Noto Mission Becomes Japan SDF’s Longest Quake Response Project

Yomiuri Shimbun fle photo
Self-Defense Forces members arrive in ​​Wajima, Ishikawa Prefecture, on Jan. 3.

TOKYO (Jiji Press) — A mission taken up by Japan’s Self-Defense Forces in response to the Jan. 1 Noto Peninsula earthquake became the SDF’s longest quake response program Sunday, excluding decontamination work related to the 2011 nuclear accident triggered by a massive earthquake.

Sunday marked the 175th day since SDF members were dispatched to areas affected by the New Year’s Day earthquake in central Japan, longer than the mission following the March 2011 major earthquake and tsunami that mainly hit northeastern Japan.

The record-long mission reflects time-consuming work to restore water supply and sewerage systems. The Defense Ministry plans to continue support based on requests from local communities.

The cumulative number of SDF members dispatched to areas affected by the Noto quake has reached some 1.13 million. They searched for missing people, transported goods and provided water supply support.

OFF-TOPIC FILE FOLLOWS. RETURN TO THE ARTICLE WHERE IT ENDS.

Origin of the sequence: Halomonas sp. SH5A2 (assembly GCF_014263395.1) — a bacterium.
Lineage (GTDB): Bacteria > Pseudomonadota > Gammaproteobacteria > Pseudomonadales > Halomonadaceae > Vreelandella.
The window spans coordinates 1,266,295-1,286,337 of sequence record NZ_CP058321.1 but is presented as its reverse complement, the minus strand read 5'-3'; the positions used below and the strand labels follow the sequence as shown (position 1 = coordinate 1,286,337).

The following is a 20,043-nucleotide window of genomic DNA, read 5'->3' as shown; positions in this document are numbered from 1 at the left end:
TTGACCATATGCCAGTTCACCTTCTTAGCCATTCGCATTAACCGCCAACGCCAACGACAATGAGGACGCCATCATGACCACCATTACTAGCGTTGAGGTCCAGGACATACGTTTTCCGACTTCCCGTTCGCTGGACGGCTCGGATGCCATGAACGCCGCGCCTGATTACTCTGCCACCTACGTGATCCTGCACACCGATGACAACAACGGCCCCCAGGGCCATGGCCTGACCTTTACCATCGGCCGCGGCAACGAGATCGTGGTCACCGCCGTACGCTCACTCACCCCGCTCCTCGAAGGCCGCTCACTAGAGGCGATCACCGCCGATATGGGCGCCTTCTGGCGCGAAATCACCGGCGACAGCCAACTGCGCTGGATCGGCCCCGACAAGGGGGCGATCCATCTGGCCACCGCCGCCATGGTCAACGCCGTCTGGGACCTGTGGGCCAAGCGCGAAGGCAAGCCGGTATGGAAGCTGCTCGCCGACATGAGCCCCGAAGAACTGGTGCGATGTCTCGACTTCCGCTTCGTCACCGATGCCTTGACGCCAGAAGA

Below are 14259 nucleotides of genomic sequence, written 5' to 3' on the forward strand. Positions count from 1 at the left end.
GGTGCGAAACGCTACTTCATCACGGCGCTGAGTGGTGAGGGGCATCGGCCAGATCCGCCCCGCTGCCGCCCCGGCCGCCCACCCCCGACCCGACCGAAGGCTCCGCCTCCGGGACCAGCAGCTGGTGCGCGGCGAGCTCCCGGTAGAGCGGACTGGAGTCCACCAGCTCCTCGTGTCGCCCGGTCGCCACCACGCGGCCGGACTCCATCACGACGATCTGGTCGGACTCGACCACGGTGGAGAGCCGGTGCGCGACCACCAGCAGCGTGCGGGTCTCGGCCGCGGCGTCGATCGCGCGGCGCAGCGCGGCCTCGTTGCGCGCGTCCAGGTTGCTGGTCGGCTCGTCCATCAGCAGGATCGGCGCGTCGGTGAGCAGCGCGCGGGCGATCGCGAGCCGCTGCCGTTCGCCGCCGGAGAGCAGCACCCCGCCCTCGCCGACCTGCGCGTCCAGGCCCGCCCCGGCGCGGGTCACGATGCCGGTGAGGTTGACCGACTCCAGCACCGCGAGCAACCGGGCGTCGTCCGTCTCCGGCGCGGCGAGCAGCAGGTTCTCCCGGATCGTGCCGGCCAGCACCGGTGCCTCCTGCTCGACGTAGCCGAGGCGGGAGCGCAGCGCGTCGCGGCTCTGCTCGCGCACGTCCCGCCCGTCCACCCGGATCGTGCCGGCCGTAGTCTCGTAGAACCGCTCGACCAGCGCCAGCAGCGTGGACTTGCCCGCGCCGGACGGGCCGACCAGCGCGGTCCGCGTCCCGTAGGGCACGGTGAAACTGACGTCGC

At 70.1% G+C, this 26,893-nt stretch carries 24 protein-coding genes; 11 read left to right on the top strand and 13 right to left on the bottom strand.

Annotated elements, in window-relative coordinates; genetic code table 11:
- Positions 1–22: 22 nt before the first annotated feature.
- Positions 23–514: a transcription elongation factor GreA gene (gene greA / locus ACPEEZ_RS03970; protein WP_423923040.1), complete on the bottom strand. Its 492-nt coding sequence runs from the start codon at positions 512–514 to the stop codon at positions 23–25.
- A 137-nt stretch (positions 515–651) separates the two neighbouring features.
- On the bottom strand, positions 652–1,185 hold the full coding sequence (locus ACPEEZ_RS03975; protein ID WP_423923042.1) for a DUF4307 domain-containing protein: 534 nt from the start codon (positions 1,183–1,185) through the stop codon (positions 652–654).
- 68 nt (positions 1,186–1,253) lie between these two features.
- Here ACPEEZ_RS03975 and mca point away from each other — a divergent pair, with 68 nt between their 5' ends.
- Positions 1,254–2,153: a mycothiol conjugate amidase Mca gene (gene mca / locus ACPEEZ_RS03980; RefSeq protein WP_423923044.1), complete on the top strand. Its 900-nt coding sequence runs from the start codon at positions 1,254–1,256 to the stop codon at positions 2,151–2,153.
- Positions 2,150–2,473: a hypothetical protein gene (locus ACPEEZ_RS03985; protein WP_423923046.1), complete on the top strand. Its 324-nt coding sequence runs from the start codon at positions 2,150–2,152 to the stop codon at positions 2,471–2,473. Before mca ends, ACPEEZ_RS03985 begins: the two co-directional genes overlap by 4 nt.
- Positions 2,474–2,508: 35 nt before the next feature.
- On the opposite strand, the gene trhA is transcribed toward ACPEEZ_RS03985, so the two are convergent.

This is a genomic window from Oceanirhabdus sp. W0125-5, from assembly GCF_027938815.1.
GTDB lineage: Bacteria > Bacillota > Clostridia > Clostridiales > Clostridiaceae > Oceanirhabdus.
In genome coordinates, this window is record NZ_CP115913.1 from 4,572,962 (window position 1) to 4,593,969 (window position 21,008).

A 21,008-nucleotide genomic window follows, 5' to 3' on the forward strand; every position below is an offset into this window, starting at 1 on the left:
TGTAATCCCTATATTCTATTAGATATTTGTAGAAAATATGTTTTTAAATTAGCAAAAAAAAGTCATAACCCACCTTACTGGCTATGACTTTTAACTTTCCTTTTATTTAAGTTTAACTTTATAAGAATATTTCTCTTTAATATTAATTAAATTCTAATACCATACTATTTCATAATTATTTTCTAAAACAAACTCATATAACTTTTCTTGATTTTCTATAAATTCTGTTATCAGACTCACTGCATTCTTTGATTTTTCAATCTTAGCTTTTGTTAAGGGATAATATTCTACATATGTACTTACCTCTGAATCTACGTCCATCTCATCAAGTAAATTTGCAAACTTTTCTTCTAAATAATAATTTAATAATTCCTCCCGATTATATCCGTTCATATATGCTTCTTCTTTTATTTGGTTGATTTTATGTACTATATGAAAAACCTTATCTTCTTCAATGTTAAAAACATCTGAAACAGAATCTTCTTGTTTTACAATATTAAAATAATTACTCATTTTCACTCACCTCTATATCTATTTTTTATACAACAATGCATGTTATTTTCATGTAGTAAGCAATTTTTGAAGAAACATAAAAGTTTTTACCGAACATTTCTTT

About 100 Ground SDF members are continuing to support bathing services in Suzu, Ishikawa Prefecture, although the number of dispatched troops has dropped thanks to infrastructure restoration.

Gen. Yoshihide Yoshida, chief of staff at the SDF’s Joint Staff, told a news conference Thursday that the scale of the SDF mission after the Noto quake is smaller than at the time of the March 2011 temblor but there remain areas where only the SDF can offer support. “We will continue to provide careful support to meet the needs” of afflicted people, he pledged.